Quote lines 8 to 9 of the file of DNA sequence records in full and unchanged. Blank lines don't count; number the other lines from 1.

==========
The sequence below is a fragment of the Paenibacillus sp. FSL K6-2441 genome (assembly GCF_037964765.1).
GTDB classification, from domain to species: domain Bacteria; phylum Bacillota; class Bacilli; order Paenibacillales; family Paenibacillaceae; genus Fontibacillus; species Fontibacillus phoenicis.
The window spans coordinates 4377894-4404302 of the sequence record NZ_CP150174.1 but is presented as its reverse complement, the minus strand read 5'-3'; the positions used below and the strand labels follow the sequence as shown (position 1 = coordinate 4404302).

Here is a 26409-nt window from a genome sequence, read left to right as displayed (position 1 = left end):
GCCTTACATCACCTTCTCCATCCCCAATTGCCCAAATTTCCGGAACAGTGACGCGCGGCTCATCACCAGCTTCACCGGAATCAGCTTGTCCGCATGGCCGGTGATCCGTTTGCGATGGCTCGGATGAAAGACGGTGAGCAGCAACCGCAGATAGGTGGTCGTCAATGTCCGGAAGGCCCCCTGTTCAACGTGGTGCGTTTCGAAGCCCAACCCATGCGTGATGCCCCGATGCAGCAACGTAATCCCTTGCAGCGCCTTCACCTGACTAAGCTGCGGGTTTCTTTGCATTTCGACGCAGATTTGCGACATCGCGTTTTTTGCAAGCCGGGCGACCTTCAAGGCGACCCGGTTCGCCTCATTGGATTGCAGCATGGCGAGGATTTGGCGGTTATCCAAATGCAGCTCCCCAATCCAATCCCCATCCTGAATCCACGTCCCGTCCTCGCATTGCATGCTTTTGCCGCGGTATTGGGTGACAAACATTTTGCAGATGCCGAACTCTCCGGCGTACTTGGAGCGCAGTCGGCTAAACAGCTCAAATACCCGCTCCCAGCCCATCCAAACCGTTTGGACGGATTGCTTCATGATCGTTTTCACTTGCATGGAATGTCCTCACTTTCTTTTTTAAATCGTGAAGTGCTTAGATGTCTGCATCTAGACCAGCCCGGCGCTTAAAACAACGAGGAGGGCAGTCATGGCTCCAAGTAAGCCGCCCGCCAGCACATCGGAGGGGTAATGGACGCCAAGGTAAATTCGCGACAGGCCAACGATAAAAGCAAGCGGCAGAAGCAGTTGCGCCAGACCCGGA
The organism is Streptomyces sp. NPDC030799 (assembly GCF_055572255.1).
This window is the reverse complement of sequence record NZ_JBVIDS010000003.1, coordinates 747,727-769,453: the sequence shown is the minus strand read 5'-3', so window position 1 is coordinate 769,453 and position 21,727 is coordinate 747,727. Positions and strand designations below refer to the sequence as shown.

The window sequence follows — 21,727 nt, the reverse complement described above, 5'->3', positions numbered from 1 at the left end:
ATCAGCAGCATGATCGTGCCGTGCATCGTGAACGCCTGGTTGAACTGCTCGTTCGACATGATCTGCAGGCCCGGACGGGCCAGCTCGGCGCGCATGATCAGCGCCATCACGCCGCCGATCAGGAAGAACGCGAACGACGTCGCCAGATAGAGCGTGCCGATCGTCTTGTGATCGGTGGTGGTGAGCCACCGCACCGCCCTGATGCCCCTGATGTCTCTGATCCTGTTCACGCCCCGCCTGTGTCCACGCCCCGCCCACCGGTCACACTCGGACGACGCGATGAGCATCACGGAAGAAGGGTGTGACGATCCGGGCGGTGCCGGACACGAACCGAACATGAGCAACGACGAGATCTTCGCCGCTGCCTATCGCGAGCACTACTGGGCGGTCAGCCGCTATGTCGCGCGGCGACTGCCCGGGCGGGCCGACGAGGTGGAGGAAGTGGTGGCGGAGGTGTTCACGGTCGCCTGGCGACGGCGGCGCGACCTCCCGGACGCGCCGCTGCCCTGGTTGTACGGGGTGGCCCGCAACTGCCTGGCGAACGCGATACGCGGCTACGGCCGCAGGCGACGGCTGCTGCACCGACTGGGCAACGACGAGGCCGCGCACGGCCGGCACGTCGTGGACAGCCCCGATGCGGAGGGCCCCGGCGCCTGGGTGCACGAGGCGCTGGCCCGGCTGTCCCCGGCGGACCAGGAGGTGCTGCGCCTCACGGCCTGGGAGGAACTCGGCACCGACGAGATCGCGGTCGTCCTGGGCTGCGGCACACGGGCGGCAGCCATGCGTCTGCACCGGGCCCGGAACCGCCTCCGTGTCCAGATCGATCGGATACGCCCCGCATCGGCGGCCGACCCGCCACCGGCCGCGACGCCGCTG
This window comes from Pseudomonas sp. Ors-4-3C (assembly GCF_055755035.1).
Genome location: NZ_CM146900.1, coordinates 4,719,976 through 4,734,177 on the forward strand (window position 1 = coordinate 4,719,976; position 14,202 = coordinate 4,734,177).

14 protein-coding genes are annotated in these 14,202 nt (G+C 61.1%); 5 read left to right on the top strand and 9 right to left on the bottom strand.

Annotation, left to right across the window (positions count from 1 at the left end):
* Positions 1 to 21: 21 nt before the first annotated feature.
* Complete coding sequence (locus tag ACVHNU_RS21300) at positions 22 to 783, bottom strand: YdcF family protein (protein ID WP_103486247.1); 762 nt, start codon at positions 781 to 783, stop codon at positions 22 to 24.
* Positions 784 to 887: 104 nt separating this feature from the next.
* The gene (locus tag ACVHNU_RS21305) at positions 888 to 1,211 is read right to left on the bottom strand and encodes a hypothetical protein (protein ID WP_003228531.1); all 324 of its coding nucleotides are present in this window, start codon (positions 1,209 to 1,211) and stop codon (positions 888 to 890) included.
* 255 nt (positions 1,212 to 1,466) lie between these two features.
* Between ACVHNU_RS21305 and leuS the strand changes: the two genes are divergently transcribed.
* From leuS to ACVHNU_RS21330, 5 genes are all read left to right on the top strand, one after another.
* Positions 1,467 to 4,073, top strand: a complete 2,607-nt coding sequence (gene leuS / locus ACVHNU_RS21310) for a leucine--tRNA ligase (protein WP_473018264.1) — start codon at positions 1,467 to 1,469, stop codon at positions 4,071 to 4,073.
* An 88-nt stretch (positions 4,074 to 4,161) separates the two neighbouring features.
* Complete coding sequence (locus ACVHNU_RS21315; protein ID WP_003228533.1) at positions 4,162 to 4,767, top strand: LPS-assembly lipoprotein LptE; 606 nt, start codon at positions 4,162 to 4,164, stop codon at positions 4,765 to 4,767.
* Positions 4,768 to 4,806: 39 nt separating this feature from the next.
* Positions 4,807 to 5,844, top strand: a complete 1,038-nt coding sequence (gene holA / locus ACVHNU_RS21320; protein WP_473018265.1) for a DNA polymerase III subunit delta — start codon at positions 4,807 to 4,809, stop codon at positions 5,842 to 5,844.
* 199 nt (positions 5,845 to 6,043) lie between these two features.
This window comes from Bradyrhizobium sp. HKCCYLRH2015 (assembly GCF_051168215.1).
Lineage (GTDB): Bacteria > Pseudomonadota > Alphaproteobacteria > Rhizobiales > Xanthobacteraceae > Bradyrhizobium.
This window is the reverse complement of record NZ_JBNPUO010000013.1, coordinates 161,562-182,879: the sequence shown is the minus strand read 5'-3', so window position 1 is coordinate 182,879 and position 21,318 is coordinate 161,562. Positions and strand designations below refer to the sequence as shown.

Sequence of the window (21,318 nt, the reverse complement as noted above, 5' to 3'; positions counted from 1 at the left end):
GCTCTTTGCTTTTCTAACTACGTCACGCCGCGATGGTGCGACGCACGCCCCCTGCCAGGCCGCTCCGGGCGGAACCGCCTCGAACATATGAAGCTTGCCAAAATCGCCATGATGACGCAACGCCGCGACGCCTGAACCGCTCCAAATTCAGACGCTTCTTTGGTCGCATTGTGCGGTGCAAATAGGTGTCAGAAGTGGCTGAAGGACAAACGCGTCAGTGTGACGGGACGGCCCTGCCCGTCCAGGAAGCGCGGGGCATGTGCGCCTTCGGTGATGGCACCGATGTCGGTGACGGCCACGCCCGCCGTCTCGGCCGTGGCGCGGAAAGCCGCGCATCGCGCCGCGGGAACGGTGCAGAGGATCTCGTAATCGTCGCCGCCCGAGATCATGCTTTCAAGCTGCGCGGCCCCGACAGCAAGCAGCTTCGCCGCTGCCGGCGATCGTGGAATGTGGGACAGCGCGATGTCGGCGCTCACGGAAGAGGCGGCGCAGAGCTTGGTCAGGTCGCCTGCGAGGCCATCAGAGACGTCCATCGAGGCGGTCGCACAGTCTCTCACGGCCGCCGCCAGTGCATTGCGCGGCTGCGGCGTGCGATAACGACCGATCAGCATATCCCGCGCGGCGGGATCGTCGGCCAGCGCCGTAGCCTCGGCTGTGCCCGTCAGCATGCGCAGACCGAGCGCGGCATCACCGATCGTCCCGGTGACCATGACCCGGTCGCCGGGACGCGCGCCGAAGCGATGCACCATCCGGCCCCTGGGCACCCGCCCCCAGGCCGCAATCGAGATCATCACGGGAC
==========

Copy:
The window sequence follows — 21,727 nt, the reverse complement described above, 5'->3', positions numbered from 1 at the left end:
ATCAGCAGCATGATCGTGCCGTGCATCGTGAACGCCTGGTTGAACTGCTCGTTCGACATGATCTGCAGGCCCGGACGGGCCAGCTCGGCGCGCATGATCAGCGCCATCACGCCGCCGATCAGGAAGAACGCGAACGACGTCGCCAGATAGAGCGTGCCGATCGTCTTGTGATCGGTGGTGGTGAGCCACCGCACCGCCCTGATGCCCCTGATGTCTCTGATCCTGTTCACGCCCCGCCTGTGTCCACGCCCCGCCCACCGGTCACACTCGGACGACGCGATGAGCATCACGGAAGAAGGGTGTGACGATCCGGGCGGTGCCGGACACGAACCGAACATGAGCAACGACGAGATCTTCGCCGCTGCCTATCGCGAGCACTACTGGGCGGTCAGCCGCTATGTCGCGCGGCGACTGCCCGGGCGGGCCGACGAGGTGGAGGAAGTGGTGGCGGAGGTGTTCACGGTCGCCTGGCGACGGCGGCGCGACCTCCCGGACGCGCCGCTGCCCTGGTTGTACGGGGTGGCCCGCAACTGCCTGGCGAACGCGATACGCGGCTACGGCCGCAGGCGACGGCTGCTGCACCGACTGGGCAACGACGAGGCCGCGCACGGCCGGCACGTCGTGGACAGCCCCGATGCGGAGGGCCCCGGCGCCTGGGTGCACGAGGCGCTGGCCCGGCTGTCCCCGGCGGACCAGGAGGTGCTGCGCCTCACGGCCTGGGAGGAACTCGGCACCGACGAGATCGCGGTCGTCCTGGGCTGCGGCACACGGGCGGCAGCCATGCGTCTGCACCGGGCCCGGAACCGCCTCCGTGTCCAGATCGATCGGATACGCCCCGCATCGGCGGCCGACCCGCCACCGGCCGCGACGCCGCTG